In several bushcricket species, individual males synchronise their chirps during acoustic interactions. Synchrony is imperfect with the chirps of one male leading or lagging the other by a few milliseconds. Imperfect synchrony is believed to have evolved in response to female preferences for leading chirps. We investigated the mechanism underlying synchrony in the bushcricket species Mecopoda ‘Chirper’ from Southern India using playback experiments and simulations of pairwise interactions. We also investigated whether intrinsic chirp period is a good predictor of leading probability during interactions between males. The mechanism underlying synchrony in this species differs from previously reported mechanisms in that it involves both a change in the oscillator’s intrinsic rate and resetting on a chirp-by-chirp basis. The form of the phase response curve differs from those of previously reported firefly and bushcricket species including the closely related Malaysian species Mecopoda elongata. Simulations exploring oscillator properties showed that the outcome of pairwise interactions was independent of initial phase and alternation was not possible. Solo intrinsic chirp period was a relatively good predictor of leading probability. However, changing the intrinsic period during interactions could enable males with longer periods to lead during acoustic interactions.
This is a preview of subscription content, log in to check access.
Buy single article
Instant access to the full article PDF.
Price includes VAT for USA
Subscribe to journal
Immediate online access to all issues from 2019. Subscription will auto renew annually.
This is the net price. Taxes to be calculated in checkout.
Phase response curve
Sound pressure level
Alexander RD (1967) Acoustical communication in Arthropods. Annu Rev Entomol 12:495–526
Batschelet E (1981) Circular statistics in biology. Academic, New York
Bentley DR (1969) Intracellular activity in cricket neurons during generation of song patterns. Z vergl Physiol 62:267–283
Buck J (1988) Synchronous flashing of fireflies. II. Q Rev Biol 13:301–304
Buck J, Buck E, Case F, Hanson FE (1981) Control of flashing in fireflies. V. Pacemaker synchronisation in Pteroptyx cribellata. J Comp Physiol A 144:287–298
Ermentrout B (1991) An adaptive model for synchrony in the firefly Pteroptyx malaccae. J Math Biol 29:571–585
Forrest TG, Ariaratnam J, Strogatz SH (1998) Synchrony in cricket calling songs: models of coupled biological oscillators. In: Proceedings of the 16th International Congress on Acoustics and the 135th meeting of the Acoustical Society of America, Seattle, USA, pp 689–690
Frank H, Altheon SC (1994) Testing hypotheses about population means. In: Statistics concepts and applications. Cambridge University Press, Cambridge, pp 380–452
Greenfield MD (1994) Cooperation and conflict in the evolution of signal interactions. Annu Rev Ecol Syst 25:97–126
Greenfield MD, Roizen I (1993) Katydid synchronous chorusing is an evolutionarily stable outcome of female choice. Nature 364:618–620
Greenfield MD, Tourtellot MK, Snedden WA (1997) Precedence effects and the evolution of chorusing. Proc R Soc B 264:1355–1361
Hanson FE (1978) Comparative study of firefly pacemakers. Fed Proc 37:2158–2164
Hartbauer M, Krautzer S, Steiner K, Römer H (2005) Mechanisms for synchrony and alternation in song interactions of the bushcricket Mecopoda elongata (Tettigoniidae: Orthoptera). J Comp Physiol A 191:175–188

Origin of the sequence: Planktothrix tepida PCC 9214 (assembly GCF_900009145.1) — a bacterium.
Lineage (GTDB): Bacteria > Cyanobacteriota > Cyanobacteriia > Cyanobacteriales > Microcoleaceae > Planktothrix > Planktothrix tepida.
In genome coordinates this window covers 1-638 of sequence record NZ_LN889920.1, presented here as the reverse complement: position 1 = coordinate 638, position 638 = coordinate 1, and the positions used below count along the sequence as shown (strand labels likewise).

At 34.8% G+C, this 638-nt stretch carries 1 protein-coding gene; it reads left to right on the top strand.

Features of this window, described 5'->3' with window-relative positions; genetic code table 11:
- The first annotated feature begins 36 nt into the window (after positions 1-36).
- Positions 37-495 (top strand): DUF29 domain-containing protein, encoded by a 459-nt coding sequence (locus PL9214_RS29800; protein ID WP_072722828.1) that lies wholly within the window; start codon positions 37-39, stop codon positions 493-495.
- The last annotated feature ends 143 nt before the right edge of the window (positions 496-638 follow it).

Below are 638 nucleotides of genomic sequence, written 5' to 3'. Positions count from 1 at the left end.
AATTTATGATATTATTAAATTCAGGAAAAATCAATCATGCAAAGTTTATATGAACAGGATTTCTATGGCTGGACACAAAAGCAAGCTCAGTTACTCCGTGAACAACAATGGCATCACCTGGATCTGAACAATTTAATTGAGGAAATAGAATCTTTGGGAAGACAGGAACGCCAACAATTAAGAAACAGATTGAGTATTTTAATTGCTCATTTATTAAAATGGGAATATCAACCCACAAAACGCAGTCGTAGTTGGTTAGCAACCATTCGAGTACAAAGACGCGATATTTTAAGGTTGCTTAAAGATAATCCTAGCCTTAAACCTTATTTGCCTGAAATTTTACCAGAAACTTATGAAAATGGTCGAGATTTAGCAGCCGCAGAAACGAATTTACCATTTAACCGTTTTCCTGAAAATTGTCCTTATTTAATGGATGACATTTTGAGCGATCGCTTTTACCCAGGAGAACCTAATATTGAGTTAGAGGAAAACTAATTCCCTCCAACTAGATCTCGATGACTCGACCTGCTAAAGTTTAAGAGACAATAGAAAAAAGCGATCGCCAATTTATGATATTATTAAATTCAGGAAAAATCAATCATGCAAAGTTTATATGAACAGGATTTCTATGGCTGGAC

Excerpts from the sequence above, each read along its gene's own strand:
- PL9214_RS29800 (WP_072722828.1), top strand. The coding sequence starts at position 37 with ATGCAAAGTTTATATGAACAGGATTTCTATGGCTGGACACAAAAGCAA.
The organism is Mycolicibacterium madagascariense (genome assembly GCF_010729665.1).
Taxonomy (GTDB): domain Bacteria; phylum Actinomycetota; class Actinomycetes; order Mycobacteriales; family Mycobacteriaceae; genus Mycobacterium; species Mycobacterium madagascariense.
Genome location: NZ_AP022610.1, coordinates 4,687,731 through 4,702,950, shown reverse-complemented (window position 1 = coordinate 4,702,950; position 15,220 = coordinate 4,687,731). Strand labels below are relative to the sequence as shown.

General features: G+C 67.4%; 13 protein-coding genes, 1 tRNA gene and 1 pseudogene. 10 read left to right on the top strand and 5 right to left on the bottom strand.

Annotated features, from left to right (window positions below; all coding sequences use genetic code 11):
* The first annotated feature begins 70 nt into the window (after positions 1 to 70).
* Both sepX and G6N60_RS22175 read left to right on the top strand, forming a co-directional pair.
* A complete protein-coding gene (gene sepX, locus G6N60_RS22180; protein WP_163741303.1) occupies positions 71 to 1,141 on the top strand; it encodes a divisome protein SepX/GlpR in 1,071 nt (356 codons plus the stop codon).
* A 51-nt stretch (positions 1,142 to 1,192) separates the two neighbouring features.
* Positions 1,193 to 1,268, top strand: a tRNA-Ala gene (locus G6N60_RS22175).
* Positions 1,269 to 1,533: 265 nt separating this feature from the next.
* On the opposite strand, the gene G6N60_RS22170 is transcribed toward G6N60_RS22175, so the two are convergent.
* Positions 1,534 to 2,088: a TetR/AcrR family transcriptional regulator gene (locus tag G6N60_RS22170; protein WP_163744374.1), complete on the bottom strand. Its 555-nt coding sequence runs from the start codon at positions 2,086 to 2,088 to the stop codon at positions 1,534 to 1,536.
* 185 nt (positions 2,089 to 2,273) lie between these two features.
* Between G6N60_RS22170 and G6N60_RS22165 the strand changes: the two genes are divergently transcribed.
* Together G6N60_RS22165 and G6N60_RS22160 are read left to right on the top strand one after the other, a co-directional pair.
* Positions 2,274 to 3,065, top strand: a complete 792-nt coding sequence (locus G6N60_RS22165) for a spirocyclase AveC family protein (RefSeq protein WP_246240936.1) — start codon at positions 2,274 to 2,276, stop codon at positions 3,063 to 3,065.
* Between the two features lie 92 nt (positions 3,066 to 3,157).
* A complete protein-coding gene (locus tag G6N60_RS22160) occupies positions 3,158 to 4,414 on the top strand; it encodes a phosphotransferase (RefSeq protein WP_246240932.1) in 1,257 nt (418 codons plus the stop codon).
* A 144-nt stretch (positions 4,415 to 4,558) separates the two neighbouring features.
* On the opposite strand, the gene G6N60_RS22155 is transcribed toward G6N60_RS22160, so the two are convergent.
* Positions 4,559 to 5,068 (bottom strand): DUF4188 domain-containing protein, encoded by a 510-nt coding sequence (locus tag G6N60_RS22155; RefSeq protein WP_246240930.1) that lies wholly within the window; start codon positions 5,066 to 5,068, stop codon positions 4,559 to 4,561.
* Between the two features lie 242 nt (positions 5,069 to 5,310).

Jones MDR (1974) The effect of acoustic signals on the chirp rhythm in the bushcricket Pholidoptera griseoaptera. J Exp Biol 61:345–355
Minckley RL, Greenfield MD, Tourtellot MK (1995) Chorus structure in tarbush grasshoppers: inhibition, selective phonoresponse and signal competition. Anim Behav 50:579–594
Mirollo RE, Strogatz SH (1990) Synchronization of pulse-coupled biological oscillators. SIAM J Appl Math 50:1645–1662
Nityananda V, Balakrishnan R (2006) A diversity of songs among morphologically indistinguishable katydids of the genus Mecopoda (Orthoptera: Tettigoniidae) from Southern India. Bioacoustics 15:223–250
Römer H, Hedwig B, Ott SR (1997) Proximate mechanism of female preference for the leader male in synchronising bushcrickets (Mecopoda elongata). In: Elsner N, Wässle H (eds) Proceedings of the 25th Göttingen neurobiology conference, Thieme, Stuttgart, 322 pp
Sismondo E (1990) Synchronous, alternating and phase-locked stridulation by a tropical katydid. Science 249:55–58
Snedden WA, Greenfield MD (1998) Females prefer leading males: relative call timing and sexual selection in katydid choruses. Anim Behav 56:1091–1098
Strogatz SH, Stewart I (1993) Coupled oscillators and biological synchronization. Sci Am 269:102–109
Walker TJ (1969) Acoustic synchrony: two mechanisms in the snowy tree cricket. Science 166:891–894
West-Eberhard MJ (1984) Sexual selection, competitive communication and species-specific signals in insects. In: Lewis T (ed) Insect communication. Academic, London, pp 283–324
We are grateful to the Ministry of Environment and Forests, Government of India for funding this project. We thank Sumit Dhole for help with some of the recordings. We also thank Heiner Römer and Manfred Hartbauer for interesting discussions. We thank two anonymous reviewers for their insightful comments and suggestions. The experiments comply with the legal principles of animal care and animal welfare of the Government of India.
About this article
Cite this article
Nityananda, V., Balakrishnan, R. Synchrony during acoustic interactions in the bushcricket Mecopoda ‘Chirper’ (Tettigoniidae:Orthoptera) is generated by a combination of chirp-by-chirp resetting and change in intrinsic chirp rate. J Comp Physiol A 193, 51 (2007). https://doi.org/10.1007/s00359-006-0170-1
- Phase response curve
- Song oscillator